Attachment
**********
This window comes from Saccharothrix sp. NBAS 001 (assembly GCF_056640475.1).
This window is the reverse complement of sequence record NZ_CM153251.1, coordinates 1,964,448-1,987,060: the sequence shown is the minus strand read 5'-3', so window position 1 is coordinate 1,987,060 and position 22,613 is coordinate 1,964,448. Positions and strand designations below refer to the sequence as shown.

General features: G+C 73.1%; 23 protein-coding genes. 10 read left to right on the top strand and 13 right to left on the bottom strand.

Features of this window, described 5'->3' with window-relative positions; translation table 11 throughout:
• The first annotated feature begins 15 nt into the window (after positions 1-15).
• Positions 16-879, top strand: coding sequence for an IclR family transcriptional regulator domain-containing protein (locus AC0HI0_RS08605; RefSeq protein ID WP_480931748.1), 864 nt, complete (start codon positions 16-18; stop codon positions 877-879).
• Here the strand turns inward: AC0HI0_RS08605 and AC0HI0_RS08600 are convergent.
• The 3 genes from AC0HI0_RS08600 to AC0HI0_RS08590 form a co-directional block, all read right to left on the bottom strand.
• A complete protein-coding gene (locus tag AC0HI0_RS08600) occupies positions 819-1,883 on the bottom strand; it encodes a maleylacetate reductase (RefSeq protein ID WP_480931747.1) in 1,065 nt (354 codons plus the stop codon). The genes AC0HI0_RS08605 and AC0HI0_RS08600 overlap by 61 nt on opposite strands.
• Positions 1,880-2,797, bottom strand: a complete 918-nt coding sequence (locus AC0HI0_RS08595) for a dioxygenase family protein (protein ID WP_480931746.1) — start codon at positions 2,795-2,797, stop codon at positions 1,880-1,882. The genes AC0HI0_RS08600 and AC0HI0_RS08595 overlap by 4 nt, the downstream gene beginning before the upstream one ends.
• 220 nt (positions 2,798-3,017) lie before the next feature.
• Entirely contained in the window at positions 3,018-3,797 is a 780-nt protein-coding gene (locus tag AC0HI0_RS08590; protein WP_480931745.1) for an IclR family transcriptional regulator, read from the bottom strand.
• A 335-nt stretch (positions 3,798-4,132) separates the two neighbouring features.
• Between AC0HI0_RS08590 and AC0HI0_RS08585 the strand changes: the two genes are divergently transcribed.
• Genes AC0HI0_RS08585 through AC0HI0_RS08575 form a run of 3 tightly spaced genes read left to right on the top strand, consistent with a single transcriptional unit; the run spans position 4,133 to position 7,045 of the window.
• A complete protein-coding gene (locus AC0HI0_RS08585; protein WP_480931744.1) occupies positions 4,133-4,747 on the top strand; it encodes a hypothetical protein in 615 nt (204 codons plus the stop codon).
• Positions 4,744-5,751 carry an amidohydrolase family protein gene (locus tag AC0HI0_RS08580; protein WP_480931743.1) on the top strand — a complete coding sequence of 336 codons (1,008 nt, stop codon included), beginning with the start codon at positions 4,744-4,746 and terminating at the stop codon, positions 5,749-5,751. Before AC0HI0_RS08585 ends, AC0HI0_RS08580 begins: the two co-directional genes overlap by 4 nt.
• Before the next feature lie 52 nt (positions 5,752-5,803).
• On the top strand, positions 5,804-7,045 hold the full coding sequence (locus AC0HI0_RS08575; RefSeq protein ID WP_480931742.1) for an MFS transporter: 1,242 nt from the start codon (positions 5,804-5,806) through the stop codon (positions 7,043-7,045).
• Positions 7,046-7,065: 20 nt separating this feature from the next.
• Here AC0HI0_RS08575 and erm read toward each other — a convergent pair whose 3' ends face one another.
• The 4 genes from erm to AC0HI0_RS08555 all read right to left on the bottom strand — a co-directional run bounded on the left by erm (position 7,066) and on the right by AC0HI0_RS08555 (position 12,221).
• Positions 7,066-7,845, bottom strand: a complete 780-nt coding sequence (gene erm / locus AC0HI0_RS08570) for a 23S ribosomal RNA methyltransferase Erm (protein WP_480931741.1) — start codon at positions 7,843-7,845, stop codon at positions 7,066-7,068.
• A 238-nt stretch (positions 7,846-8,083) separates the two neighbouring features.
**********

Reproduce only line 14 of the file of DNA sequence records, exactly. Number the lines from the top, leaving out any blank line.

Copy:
• Between AC0HI0_RS08590 and AC0HI0_RS08585 the strand changes: the two genes are divergently transcribed.